At this particular show, I had lost my good up front position and had to double back. I ended up pushing myself against a supporting pillar and used that for leverage against the push. This ensured that, while I wasn't completely up front, I had a large solid platform that I could use for things like jumping around without smashing into everyone. Other people tried the same thing without said pillar, and were escorted out by security. There are great vantage points everywhere, and you don't NEED to be up front. But everyone wants to be upfront, even if they really aren't ready to be.  
 
Step 5: But I REALLY wanna be upfront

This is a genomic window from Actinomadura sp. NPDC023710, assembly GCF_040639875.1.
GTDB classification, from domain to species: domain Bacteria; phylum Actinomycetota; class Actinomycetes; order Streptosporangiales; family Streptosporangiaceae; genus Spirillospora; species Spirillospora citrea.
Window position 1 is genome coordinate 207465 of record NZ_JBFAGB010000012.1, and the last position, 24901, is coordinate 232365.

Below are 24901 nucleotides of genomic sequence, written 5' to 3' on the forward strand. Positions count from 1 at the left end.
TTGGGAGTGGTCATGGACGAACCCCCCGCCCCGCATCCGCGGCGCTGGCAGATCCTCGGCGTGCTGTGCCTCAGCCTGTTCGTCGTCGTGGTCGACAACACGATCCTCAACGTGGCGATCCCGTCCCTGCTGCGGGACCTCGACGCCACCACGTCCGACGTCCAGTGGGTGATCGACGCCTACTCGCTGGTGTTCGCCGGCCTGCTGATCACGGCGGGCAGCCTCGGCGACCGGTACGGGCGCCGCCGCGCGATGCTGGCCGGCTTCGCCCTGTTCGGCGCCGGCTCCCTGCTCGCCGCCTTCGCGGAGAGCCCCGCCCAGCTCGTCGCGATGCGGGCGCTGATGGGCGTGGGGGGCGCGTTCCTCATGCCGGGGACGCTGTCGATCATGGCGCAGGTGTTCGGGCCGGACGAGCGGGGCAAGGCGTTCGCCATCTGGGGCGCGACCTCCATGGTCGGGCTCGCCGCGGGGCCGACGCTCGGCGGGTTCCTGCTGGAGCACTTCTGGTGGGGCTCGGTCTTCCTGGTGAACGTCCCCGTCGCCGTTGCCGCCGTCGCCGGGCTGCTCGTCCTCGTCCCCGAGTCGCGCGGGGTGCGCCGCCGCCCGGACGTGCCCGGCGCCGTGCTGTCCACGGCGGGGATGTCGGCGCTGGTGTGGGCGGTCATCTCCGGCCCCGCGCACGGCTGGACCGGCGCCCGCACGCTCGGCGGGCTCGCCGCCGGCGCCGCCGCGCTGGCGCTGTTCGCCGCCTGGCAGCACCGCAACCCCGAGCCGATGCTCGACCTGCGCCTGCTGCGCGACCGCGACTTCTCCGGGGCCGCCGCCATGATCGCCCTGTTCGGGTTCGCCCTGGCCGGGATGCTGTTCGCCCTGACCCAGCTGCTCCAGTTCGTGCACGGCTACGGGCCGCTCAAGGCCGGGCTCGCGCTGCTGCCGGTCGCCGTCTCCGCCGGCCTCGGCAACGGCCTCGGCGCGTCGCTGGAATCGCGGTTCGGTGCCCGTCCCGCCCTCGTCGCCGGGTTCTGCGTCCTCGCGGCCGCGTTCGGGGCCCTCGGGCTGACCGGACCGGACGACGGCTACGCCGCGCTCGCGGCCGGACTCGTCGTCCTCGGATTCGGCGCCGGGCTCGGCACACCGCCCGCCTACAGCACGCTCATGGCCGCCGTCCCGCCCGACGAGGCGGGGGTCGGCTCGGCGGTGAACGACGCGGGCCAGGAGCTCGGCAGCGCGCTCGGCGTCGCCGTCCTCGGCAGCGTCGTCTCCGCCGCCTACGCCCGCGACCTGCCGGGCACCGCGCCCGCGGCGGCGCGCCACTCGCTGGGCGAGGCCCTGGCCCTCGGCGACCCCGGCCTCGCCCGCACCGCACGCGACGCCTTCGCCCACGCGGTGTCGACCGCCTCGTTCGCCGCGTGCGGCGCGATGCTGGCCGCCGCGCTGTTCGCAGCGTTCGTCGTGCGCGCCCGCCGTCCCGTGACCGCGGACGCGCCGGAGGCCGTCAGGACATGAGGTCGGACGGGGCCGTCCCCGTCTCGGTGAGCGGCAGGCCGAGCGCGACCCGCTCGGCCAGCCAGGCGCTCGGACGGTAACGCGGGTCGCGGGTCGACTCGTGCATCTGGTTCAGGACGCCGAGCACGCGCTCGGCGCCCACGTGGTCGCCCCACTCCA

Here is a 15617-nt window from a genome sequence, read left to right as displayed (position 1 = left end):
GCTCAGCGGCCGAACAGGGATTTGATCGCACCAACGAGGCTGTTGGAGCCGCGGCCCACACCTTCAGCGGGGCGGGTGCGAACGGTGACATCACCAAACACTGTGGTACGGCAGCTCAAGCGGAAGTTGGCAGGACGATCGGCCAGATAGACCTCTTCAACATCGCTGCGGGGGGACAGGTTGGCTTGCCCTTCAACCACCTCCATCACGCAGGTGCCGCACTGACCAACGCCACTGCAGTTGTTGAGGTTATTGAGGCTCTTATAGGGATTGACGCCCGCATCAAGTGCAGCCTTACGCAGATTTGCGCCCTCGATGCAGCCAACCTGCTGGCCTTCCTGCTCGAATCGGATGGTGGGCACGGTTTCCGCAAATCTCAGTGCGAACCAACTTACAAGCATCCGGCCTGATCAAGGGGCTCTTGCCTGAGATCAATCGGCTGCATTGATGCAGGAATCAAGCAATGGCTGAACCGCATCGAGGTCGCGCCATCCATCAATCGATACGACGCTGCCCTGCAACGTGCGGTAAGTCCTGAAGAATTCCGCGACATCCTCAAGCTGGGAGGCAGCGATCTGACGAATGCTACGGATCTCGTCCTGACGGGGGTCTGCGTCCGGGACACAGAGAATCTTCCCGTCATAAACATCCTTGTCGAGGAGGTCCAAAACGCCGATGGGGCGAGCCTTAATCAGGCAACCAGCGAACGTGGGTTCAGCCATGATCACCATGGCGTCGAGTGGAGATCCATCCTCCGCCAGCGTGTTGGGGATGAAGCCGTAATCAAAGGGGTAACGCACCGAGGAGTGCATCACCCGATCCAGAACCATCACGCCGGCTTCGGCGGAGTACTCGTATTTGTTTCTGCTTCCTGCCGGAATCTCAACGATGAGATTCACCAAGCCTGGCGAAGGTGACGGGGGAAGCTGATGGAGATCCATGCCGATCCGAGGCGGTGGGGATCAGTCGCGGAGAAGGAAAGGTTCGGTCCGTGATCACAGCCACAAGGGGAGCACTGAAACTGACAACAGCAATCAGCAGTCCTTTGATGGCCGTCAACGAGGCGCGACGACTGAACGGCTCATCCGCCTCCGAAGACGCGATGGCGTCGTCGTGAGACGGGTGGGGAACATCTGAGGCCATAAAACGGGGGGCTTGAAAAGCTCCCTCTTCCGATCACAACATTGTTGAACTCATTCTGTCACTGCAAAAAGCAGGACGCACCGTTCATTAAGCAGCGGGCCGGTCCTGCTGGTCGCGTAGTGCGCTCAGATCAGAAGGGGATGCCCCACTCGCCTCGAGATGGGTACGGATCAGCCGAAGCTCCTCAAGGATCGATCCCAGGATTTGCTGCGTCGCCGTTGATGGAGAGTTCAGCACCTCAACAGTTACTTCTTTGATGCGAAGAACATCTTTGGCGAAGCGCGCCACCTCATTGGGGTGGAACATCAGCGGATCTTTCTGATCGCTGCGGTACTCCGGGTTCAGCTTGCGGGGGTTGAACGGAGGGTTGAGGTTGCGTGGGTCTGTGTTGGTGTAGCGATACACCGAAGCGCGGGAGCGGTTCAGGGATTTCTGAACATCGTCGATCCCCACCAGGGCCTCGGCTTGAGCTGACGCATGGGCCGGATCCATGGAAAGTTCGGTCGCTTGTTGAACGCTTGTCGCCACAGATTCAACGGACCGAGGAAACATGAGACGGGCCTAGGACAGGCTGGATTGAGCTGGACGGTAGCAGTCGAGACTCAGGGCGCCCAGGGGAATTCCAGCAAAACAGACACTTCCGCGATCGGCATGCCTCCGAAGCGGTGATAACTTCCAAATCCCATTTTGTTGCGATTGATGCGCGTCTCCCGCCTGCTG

But what happens when you do need to leave the front and are determined to get back up front? Well, there's some real world issues that you need to consider. Let's face it, you'll have better luck if you are a petite young female than a lumbering male. The best thing to do is roll deep. Attending shows with friends is a great way to keep your spots static when new drinks or bathroom trips become important. If everyone knows what they're doing, they (you) can even recruit the people around  you to hold your space, given the type of show.  Ladies, find a big tree to stand under. There will be plenty of dudes at any concert who are just standing there who will not mind having you slip in front of them if you do not take up a whole lot of space. Fella, use the shoulder tap system to let people know that you're about to go by them rather than simply driving your shoulder into the small of someone's back. Be polite, but also understanding if the miasma of people is simply too thick to press through.